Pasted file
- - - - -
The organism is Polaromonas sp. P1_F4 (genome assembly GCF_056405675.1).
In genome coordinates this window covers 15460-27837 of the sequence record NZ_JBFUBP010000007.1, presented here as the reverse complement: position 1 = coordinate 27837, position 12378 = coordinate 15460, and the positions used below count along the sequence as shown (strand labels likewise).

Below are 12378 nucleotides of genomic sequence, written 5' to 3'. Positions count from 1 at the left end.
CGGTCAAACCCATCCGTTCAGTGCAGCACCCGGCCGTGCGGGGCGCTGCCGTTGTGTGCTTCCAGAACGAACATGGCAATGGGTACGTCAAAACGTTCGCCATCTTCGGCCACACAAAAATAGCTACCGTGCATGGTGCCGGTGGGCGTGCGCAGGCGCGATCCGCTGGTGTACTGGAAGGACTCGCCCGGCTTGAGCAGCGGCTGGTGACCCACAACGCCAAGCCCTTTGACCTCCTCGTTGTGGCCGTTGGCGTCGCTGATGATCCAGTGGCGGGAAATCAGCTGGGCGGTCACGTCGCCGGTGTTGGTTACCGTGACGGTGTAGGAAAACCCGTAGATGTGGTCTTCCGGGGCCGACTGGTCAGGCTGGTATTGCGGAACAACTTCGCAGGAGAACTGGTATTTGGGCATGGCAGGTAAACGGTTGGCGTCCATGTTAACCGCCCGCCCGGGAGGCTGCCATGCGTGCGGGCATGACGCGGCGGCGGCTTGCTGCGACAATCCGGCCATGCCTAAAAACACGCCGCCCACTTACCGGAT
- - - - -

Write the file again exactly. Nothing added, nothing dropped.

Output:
The organism is Polaromonas sp. P1_F4 (genome assembly GCF_056405675.1).
In genome coordinates this window covers 15460-27837 of the sequence record NZ_JBFUBP010000007.1, presented here as the reverse complement: position 1 = coordinate 27837, position 12378 = coordinate 15460, and the positions used below count along the sequence as shown (strand labels likewise).

Below are 12378 nucleotides of genomic sequence, written 5' to 3'. Positions count from 1 at the left end.
CGGTCAAACCCATCCGTTCAGTGCAGCACCCGGCCGTGCGGGGCGCTGCCGTTGTGTGCTTCCAGAACGAACATGGCAATGGGTACGTCAAAACGTTCGCCATCTTCGGCCACACAAAAATAGCTACCGTGCATGGTGCCGGTGGGCGTGCGCAGGCGCGATCCGCTGGTGTACTGGAAGGACTCGCCCGGCTTGAGCAGCGGCTGGTGACCCACAACGCCAAGCCCTTTGACCTCCTCGTTGTGGCCGTTGGCGTCGCTGATGATCCAGTGGCGGGAAATCAGCTGGGCGGTCACGTCGCCGGTGTTGGTTACCGTGACGGTGTAGGAAAACCCGTAGATGTGGTCTTCCGGGGCCGACTGGTCAGGCTGGTATTGCGGAACAACTTCGCAGGAGAACTGGTATTTGGGCATGGCAGGTAAACGGTTGGCGTCCATGTTAACCGCCCGCCCGGGAGGCTGCCATGCGTGCGGGCATGACGCGGCGGCGGCTTGCTGCGACAATCCGGCCATGCCTAAAAACACGCCGCCCACTTACCGGAT